Calling All Men: An Invitation for an Adventure

The spring semester of 2016 had just started when I received a text from my discipler. I knew what it was about, so I didn’t answer. Several hours later, fearing that this text would turn into another phone call, I pulled out my phone and read the following:

“Hey Stone! Here is the link to apply for FOCUS! Be sure to do it soon so we can get you to a recruitment weekend!”

I rolled my eyes. It’s not that I had anything against FOCUS. I had been a student missionary in discipleship since the fall of my freshman year and had been leading a Bible study ever since. I had gone on several mission trips and had a strong presence among the FOCUS community at Ball State.

However, I wanted to be in charge of my own post-graduation plans, not change them based on what my discipler or anyone else wanted. It was only by his persistence that I finally agreed to fill out an application and go to a recruitment weekend, which was a ton of fun and very eye-opening. Still, I was still determined not to be a missionary.

For spring break, I was lucky enough to go on a mission trip to serve the poor in the Dominican Republic. The trip was life-changing for me in that, for the first time, I was able to witness the universal need for the gospel myself. Every human being —rich or poor, black or white, from all nations — needs to hear the saving gospel of Jesus Christ.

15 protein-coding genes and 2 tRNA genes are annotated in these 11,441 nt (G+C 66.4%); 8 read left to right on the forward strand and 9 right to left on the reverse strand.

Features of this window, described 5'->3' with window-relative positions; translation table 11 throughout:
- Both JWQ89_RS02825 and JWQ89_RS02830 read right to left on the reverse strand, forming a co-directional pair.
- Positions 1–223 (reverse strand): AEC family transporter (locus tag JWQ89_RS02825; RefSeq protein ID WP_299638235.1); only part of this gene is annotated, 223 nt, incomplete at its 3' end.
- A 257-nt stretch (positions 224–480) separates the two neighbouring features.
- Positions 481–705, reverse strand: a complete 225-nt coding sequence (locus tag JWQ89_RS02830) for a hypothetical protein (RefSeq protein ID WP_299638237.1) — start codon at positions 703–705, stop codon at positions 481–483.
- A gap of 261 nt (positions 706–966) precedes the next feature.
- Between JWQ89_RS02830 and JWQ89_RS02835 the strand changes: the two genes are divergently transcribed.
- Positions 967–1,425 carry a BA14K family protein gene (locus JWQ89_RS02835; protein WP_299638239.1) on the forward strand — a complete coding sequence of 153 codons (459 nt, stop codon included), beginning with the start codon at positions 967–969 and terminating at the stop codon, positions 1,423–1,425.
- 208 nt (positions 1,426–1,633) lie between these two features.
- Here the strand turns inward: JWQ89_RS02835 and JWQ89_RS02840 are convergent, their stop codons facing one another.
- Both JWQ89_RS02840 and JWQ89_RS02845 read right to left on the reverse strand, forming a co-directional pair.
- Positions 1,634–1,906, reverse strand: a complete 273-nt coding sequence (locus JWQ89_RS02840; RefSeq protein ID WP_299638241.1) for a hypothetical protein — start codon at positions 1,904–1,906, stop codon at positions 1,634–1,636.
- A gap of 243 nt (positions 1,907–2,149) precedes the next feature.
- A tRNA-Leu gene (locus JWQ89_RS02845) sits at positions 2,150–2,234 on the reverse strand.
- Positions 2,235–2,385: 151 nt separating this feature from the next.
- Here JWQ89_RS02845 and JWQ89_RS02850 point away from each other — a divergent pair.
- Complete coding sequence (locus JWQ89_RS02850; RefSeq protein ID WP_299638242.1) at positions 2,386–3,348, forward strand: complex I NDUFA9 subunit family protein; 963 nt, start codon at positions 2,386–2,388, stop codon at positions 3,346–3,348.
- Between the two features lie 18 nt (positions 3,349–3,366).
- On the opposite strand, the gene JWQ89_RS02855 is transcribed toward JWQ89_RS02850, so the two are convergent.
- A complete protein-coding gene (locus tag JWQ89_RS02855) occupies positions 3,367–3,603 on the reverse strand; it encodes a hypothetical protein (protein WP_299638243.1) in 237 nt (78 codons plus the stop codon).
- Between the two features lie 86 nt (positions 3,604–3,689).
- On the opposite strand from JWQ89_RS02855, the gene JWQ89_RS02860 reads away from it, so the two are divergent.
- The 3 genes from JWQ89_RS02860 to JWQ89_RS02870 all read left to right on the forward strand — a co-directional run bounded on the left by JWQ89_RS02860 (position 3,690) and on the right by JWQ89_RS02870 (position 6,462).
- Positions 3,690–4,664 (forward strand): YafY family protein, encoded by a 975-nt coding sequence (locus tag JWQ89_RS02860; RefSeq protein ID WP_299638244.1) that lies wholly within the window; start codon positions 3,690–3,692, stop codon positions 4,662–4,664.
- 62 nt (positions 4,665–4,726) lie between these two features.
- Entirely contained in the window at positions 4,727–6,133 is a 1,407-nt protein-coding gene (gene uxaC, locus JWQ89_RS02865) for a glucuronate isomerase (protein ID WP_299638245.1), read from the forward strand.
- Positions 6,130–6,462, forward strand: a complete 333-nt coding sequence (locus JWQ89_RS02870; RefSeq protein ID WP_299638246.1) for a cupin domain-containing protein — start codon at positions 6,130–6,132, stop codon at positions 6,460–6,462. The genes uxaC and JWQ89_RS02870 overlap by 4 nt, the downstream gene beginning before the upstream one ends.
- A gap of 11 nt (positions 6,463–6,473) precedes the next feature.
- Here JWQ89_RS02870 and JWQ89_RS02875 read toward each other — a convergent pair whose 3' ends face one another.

After the trip and during my daylong layover in Atlanta, I received a call in which I was told that I was being offered a position with FOCUS as a missionary. When I heard the guy on the other end say he was going to offer me a position with FOCUS, it was like my annunciation moment. Here I was being given a chance to carry the word of God in a very special way, and I felt a deep stirring in my soul. Despite all of my determination towards the opposite, my heart of stone was turned soft. I said “yes” to serve Christ and His Church.

Your story may sound similar to mine.

You also might have some of the same objections to being a missionary as I did. I hope to clear up some of those now:

I already have plans after college. Being a missionary wouldn’t fit with them.

This is the probably the biggest excuse for refusing to consider being a missionary. It certainly was mine, anyway. But the Lord is a master at undoing plans. When I went to my recruitment weekend, I already had a job lined up immediately after I graduated. In the time between my recruitment weekend and receiving my offer from FOCUS, I signed a lease to “ensure” that I would stay in Indiana and be unable to do mission. So much for that idea.